When applying for jobs in the past, I had a handful of go-to references who I knew could vouch for my skills. They were all exclusively managers or professors, not co-workers, because I assumed my peers’ input wouldn’t carry as much weight. But a new survey on job references shows I may be wrong, as co-workers are proven to showcase valuable skills that managers often neglect.

The report found that managers tend to emphasize an individual’s task-related behaviors, while co-workers are more inclined to talk about someone’s interpersonal skills. SkillSurvey, an online reference-checking engine, surveyed 20,000 references (10,000 managers and 10,000 co-workers).

Task-related behavior is how effective someone is at working independently or meeting deadlines, for example. Interpersonal skills, on the other hand, could be a person’s willingness to help, listen, or empathize. Both are very different, though equally important.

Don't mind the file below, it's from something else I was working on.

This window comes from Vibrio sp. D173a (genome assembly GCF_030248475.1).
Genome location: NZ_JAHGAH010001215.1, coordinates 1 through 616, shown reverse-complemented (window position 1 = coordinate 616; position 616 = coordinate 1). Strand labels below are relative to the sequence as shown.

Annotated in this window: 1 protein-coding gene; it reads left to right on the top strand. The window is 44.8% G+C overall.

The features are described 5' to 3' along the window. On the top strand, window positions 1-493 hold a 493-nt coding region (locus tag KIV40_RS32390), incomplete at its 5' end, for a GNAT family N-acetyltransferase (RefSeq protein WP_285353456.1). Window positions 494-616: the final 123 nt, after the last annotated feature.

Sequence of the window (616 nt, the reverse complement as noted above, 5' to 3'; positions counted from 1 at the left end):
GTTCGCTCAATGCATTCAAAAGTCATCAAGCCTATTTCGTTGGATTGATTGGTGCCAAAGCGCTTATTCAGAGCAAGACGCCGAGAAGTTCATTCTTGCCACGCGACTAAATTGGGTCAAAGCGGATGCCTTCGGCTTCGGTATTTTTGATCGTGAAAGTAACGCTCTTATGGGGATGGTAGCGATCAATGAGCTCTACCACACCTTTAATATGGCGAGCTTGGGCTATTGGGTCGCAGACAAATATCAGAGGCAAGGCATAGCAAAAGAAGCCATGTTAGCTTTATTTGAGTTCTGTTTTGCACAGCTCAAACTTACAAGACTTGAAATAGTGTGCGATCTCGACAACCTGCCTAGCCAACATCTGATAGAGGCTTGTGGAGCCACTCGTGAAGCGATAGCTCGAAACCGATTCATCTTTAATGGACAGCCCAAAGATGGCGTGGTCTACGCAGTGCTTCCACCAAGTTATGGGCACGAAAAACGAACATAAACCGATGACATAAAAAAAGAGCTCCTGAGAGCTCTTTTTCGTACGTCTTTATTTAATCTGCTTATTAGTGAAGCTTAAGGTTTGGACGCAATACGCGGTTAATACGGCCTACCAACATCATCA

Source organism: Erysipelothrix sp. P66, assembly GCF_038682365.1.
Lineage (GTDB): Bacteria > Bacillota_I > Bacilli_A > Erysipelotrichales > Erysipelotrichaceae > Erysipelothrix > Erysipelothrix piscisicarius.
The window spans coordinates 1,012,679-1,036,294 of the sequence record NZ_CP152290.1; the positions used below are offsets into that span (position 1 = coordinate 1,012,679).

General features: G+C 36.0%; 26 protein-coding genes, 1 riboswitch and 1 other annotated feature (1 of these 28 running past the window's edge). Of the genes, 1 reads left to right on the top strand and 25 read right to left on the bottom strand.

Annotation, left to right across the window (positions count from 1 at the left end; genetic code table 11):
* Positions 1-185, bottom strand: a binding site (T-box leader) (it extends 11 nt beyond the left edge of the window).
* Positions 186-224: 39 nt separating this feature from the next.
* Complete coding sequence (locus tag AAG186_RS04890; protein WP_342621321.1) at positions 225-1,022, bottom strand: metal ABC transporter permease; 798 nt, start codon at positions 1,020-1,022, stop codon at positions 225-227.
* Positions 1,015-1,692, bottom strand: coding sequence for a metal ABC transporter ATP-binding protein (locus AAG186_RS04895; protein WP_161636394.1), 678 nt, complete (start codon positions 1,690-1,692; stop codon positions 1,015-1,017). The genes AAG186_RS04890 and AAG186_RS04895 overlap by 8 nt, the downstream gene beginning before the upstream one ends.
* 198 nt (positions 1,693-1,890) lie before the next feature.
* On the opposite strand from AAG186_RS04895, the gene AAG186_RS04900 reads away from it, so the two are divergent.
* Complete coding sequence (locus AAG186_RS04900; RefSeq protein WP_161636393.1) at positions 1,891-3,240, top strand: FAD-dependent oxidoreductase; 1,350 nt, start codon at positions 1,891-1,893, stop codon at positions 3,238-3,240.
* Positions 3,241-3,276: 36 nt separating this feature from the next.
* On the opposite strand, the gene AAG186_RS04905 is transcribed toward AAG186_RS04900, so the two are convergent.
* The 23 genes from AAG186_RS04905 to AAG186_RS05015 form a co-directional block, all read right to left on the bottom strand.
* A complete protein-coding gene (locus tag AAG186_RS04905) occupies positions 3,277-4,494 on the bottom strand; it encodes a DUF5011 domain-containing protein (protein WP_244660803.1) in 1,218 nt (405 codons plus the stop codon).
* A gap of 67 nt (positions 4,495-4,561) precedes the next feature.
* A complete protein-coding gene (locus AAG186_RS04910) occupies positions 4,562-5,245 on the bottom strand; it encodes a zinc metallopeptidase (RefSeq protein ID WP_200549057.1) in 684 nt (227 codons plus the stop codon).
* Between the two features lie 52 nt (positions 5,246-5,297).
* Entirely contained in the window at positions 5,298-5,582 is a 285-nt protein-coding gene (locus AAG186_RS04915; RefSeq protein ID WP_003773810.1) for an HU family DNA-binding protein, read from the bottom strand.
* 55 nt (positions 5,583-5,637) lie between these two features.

SkillSurvey broke down notable differences between how co-workers and managers answered the same open-ended question. When asked about an employee’s areas of strengths, co-workers responded with “knowledgeable,” “friendly,” and “understanding.” Managers answered with descriptors like “dependable” and “reliable.”

What I found most interesting in the report is how co-workers describe a person’s biggest weakness. When asked about possible areas of improvement, co-workers answered “too helpful,” “perfectionist,” and “works too much.” It looks like co-workers can still find something positive to say even when they’re posed with a negative question. Now, that's a good reference.